Whaly's self-service BI platform is an alternative to Power BI. Here's what we've gathered around the pros and cons of both, to help you evaluate the BI tools on the market.
Initially released in 2011, Power BI is a business intelligence platform that was developed by Microsoft, and sits under the Microsoft Power Platform. Power BI is the umbrella name for various software apps and services that work together to help companies create interactive visualizations from multiple data sources, turning them into coherent insights.
Whaly is an integrated, self-service business intelligence platform that enables business teams and data teams to work better together - streamlining the path from data to decisions. Our mission is to grow data adoption and company-wide trust in data by empowering business teams to access and analyze data, whenever and however they need it. Whaly includes data connectors, modeling, and visualization all in one.
Power BI is a solid choice for companies that use the Windows, Office, and Azure ecosystem. While the Microsoft “seal of approval” adds a layer of credibility, there are some downsides to being locked into this tech giant. There’s a requirement that data gets loaded into Azure, and the platform is only available for download on Windows, which can be frustrating and limiting for those who favor Mac. Unsurprisingly with Microsoft, Power BI is an entire suite of interrelated tools, comprising of Gateways, Power BI Report Server, and more - which means you may need to master several tools in order to take full advantage.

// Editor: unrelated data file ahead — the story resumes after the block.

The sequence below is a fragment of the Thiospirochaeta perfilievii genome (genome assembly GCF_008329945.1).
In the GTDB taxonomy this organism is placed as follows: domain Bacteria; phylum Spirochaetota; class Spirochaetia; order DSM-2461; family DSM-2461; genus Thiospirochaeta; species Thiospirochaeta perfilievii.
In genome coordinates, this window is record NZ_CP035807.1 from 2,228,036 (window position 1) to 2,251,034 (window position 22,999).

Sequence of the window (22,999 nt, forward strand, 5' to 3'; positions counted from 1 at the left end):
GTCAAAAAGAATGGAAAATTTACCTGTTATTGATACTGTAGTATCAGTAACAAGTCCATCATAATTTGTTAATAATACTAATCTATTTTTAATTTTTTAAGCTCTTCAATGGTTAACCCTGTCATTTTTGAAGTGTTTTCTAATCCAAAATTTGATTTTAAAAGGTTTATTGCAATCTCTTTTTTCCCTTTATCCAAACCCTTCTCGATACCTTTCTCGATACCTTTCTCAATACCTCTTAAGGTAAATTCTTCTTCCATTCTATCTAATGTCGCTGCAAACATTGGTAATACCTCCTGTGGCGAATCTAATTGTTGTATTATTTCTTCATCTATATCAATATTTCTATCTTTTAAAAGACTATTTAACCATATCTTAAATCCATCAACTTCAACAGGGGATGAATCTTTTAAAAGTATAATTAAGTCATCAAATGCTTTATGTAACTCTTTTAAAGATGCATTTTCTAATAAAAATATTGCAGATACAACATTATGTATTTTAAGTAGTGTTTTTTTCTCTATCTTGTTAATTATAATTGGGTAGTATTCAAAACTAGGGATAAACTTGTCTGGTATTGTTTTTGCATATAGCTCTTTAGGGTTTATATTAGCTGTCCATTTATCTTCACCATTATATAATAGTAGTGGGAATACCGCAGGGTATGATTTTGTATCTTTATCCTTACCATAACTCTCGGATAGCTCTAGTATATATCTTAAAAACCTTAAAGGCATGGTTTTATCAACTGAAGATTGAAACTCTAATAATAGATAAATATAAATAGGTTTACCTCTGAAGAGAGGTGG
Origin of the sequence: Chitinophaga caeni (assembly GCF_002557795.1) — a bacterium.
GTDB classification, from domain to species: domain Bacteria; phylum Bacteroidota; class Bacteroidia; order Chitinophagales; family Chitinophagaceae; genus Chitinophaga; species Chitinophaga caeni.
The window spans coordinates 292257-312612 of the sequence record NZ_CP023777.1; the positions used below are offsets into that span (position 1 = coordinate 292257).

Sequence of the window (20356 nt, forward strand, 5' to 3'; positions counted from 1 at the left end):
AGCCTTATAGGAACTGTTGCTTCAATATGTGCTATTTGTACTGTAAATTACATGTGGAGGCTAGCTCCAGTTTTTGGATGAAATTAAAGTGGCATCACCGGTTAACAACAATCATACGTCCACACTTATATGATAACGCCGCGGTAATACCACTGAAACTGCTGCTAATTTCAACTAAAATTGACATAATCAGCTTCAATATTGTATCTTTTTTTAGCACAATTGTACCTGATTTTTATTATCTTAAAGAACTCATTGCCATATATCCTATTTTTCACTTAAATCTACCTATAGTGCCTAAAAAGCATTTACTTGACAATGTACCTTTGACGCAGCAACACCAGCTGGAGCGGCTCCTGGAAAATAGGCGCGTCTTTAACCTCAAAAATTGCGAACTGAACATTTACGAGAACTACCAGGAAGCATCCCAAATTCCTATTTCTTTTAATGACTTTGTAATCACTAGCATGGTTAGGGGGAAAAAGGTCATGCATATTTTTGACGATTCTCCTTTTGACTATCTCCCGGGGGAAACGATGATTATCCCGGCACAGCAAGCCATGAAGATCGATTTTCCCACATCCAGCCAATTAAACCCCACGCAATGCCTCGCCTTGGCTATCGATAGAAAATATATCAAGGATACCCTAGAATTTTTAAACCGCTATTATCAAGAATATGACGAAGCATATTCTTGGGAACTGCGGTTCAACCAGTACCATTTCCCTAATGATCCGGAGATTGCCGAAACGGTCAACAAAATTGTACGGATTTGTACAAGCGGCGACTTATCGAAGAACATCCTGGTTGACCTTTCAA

Speaking of learning curve, Power BI caters to Microsoft Excel power users, which means these are the people who will benefit the most. Most end business users (data consumers) who haven’t mastered Excel may find it difficult to use, and not as user-friendly. This could pose an adoption issue across the company, with different interpretations to whether it’s truly “self-service” for business teams.
Power BI is relatively affordable compared to Looker or Tableau. It has a free version for those who want to build individual reports and perform analysis independently - which is a plus if you work on your own. The paid option begins when the need for collaboration across an organization arises. The various tiers provide for flexibility, however, beware of hidden costs around implementation, training, maintenance, and adoption. It gets pricey at the enterprise level, which makes Whaly a better option if you’re a fast-scaling company.